There are some challenges to such a find though, for example where did these documents come from and what is their story. Luckily for this discovery we were able to trace the documents back to their donation and Katherine was able to contact the donor and gain more information about how they came to us.
Of course there are other challenges to the collection. Old documents that have been folded for a few hundred years don’t always appreciate being unfolded. The fact that so many of the documents are not in a language that any of us can actually read is yet another challenge. But don’t think we will let that stop us, it may take us a while, but we will get a better understanding of these documents in time.

Friday, March 4, 2011

John and Jane Doe- unidentified citizens of Schenectady's past

Recently in the mail the library received the donation of two portraits of ladies, from the middle to late 19th century. The donor did not know who the women were and the only way she linked them to Schenectady was through their frames, which were from Walter E. and Talbot Studio, 505 State St. Schenectady NY. After we had accessioned the photos to our collection, I was instructed to add them to our unidentified person photo file.
In many ways the whole idea of an unidentified people file intrigued me. I guess part of me finds in a bit romantic to see old black and white photographs of people I don’t know, from a time long past. Part of me still wants to invent stories about who they were and what kind of lives they led.  And on another level, I was also sad that we do not have any idea who these women are. Not too long ago I was collecting and scanning old family photos that my grandparents had, in an attempt to preserve the pictures and remember who they were of. From that perspective it made me sad to think that these two women may never be united with members of their family, and there might be someone wondering what great-great-aunt Joyce looked like, who will never know that they have her nose.
However, as the member of archival staff, unidentified people create a problem. Who is going to be able to identify these people if family and friends are long gone? And in the case that they can’t be identified, should we just give them up as lost members of our heritage and forget about them or can we still learn something about them without knowing who they were?
My answer to that question, given my anthropological and archaeological background is yes, we can still learn from John and Jane Doe. In some ways, being focused on history and genealogy at the library, I think we often forget how much about the past and about people can be learned without ever knowing who the person was. We can interpret their poses, hair and clothing styles, and learn about the culture from which they came. Photographs are particularly interesting because they show how a person wanted to be represented. The person being photographed may be in his or her best clothes. Are they trying to impress those who will be seeing the picture with their elegance and poise? Or maybe he is wearing his work clothes and not treating the picture as anything particularly special, in which case, why not? Are people pictured alone or together?  Are they together because an image of the family unit was more important or simply because they could not afford for everyone to have individual photos taken? If we look at a larger picture of the past we can still learn a lot more about people, instead of focusing on finding their identity and leaving it at that.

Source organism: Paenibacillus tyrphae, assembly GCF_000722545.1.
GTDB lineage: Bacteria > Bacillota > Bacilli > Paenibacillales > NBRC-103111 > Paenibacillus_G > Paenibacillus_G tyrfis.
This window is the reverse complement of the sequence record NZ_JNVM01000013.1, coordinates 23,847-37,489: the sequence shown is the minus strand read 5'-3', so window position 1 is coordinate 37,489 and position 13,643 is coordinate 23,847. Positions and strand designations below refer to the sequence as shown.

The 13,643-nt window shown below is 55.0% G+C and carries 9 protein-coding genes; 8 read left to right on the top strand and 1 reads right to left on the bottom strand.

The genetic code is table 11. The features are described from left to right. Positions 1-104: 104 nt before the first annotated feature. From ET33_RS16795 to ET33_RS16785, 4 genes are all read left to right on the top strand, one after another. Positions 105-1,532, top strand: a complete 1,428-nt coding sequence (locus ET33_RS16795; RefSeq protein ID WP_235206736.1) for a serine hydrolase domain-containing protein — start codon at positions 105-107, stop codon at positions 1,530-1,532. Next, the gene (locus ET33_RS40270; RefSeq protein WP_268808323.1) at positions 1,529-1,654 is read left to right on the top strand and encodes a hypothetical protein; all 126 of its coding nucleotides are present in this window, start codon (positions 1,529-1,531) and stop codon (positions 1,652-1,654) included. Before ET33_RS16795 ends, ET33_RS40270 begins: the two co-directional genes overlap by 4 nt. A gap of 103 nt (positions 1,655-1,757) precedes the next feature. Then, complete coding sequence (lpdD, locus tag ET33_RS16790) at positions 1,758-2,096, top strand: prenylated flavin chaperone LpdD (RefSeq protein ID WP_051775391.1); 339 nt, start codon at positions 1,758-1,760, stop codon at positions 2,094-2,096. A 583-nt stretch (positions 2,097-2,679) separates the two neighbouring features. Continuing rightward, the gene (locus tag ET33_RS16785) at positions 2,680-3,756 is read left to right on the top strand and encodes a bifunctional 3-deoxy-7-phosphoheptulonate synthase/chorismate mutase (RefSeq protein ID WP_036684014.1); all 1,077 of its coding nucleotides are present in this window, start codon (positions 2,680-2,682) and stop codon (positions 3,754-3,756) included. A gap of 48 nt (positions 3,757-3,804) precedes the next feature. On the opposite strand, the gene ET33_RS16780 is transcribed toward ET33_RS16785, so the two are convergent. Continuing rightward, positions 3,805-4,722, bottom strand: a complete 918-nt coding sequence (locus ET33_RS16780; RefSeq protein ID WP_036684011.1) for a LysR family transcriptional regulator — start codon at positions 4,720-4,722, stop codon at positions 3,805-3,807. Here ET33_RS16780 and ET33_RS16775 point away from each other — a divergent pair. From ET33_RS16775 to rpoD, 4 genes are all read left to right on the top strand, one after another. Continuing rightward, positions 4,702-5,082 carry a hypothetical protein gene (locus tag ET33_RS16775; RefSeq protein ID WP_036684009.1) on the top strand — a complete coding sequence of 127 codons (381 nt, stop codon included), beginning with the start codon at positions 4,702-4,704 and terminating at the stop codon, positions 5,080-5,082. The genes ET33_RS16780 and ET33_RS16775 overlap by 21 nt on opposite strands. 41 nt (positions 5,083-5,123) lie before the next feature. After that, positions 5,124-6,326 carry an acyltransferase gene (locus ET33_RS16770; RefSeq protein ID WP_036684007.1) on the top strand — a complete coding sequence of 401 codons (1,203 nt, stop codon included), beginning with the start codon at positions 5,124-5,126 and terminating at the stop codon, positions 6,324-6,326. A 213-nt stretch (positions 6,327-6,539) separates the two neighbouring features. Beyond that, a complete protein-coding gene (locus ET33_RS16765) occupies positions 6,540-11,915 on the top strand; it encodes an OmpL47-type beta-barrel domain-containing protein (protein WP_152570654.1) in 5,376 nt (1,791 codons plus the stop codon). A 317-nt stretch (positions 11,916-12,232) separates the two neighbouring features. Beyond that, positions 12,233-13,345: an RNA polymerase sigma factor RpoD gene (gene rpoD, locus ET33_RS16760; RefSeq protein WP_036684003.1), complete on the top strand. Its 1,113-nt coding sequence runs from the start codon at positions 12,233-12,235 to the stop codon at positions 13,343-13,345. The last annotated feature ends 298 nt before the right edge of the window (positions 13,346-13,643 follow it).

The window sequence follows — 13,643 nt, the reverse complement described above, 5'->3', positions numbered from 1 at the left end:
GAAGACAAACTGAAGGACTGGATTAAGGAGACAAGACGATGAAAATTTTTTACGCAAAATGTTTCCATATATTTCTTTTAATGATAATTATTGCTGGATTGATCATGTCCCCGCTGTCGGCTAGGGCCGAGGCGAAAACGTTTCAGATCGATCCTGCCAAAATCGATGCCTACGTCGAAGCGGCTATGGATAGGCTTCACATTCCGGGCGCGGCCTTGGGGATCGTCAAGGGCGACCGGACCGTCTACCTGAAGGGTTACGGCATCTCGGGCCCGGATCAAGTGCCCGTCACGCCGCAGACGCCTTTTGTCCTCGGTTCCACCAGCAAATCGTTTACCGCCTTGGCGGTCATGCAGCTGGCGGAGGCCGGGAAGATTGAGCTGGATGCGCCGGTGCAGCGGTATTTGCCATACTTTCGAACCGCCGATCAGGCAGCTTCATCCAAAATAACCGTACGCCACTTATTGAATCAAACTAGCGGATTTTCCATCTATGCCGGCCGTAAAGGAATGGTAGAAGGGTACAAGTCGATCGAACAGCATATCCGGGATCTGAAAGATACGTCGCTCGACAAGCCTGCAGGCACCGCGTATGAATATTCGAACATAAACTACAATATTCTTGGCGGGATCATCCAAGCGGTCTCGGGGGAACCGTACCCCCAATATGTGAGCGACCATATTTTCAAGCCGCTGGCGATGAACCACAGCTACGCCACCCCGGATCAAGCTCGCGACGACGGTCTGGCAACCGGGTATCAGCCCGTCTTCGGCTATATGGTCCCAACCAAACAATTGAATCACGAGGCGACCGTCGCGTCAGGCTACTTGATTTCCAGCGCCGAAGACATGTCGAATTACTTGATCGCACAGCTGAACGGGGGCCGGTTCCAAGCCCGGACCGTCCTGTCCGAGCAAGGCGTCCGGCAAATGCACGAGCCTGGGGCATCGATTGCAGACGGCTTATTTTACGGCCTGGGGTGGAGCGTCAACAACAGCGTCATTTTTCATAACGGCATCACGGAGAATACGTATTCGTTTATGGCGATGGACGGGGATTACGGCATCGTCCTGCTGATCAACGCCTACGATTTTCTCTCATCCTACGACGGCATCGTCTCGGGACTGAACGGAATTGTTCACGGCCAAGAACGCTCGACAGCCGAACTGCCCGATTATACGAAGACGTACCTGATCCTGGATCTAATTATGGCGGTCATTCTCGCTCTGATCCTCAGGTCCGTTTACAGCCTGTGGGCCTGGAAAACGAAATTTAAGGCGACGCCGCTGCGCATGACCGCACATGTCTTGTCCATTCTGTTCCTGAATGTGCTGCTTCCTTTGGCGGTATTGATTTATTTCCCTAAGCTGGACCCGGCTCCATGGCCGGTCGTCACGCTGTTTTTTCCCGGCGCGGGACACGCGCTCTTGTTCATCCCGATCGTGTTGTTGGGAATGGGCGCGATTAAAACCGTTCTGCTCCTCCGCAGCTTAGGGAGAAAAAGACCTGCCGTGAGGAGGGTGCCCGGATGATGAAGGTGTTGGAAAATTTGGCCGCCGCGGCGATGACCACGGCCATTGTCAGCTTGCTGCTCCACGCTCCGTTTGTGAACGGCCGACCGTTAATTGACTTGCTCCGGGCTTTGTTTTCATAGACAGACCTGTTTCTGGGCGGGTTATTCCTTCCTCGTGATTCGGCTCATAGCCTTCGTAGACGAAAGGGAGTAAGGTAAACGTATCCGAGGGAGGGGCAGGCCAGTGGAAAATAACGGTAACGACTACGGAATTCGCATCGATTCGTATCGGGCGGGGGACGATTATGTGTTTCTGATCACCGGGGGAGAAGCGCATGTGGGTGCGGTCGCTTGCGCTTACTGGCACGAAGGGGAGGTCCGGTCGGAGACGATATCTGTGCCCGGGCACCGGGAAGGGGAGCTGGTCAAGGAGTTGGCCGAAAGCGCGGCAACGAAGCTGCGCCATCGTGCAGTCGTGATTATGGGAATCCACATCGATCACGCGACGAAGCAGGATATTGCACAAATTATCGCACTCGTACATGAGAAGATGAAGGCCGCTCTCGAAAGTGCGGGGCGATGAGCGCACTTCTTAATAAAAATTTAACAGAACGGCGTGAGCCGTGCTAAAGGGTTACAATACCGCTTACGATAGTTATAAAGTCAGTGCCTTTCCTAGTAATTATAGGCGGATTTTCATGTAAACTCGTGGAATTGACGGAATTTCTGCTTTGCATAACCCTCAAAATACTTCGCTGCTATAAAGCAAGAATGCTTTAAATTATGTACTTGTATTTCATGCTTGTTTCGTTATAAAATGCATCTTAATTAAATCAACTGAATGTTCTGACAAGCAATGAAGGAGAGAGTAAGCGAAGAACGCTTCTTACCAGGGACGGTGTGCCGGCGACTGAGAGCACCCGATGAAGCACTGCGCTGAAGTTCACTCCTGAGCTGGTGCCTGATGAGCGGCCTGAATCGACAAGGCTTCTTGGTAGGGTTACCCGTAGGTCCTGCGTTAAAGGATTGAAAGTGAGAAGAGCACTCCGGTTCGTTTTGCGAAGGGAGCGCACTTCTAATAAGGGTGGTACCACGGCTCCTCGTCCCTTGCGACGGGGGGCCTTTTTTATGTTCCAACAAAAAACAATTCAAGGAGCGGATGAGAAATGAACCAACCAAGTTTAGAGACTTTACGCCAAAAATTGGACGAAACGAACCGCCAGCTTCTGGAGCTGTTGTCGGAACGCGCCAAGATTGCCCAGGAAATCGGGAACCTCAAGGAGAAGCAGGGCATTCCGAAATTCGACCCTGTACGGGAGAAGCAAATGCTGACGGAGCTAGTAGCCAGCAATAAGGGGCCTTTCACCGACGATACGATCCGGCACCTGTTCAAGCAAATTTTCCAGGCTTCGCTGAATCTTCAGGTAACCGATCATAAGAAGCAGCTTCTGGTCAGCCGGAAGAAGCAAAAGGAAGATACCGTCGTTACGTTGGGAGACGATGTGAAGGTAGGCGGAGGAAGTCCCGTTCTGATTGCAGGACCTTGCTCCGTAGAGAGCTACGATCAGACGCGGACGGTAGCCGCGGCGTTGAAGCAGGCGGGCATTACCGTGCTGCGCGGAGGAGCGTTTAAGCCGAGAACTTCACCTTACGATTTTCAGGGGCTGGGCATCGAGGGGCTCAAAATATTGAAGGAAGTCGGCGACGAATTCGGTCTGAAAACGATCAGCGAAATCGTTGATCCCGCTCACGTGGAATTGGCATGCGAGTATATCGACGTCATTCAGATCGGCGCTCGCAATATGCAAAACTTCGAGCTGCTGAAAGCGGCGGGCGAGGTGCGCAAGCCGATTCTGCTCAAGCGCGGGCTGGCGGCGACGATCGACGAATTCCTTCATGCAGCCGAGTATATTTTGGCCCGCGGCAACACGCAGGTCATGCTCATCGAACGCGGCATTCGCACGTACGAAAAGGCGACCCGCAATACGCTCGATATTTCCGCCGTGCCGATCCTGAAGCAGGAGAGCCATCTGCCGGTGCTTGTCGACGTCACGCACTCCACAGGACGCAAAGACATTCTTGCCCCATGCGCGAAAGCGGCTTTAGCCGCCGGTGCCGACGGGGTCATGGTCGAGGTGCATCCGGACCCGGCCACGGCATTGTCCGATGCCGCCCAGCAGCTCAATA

Thursday, March 3, 2011

An Exciting Upcoming Event

At the Grems-Doolittle we like to keep things fresh and exciting. And that is why we have planned a book discussion for My name is Mary Sutter, this year’s one county one book selection. I haven’t started reading it yet myself, but the novel focuses on a female doctor in Albany New York at the beginning of the Civil War. As the story moves,  Mary ends up in Washington D.C. and we encounter the realities of the war through her eyes as a physician and as a woman.
Several copies of this book are available through the Schenectady County Library so start reading! The discussion will be held at the Grems-Doolittle library, on 32 Washington Ave, Schenectady on Saturday March 26th. We are scheduled to begin at 1pm and will probably wrap things up around 3pm. If you are interested in attending please contact us at the library, either by calling us at 374-0263 or emailing the librarian at
We look forward to seeing you then and hearing your perspective on the book!
And also, just as an announcement: If you didn’t already know, we have extended our hours on Thursday nights until 8pm. So if you are free on a Thursday night, stop by the historical society for a tour of the museum or a look through the library.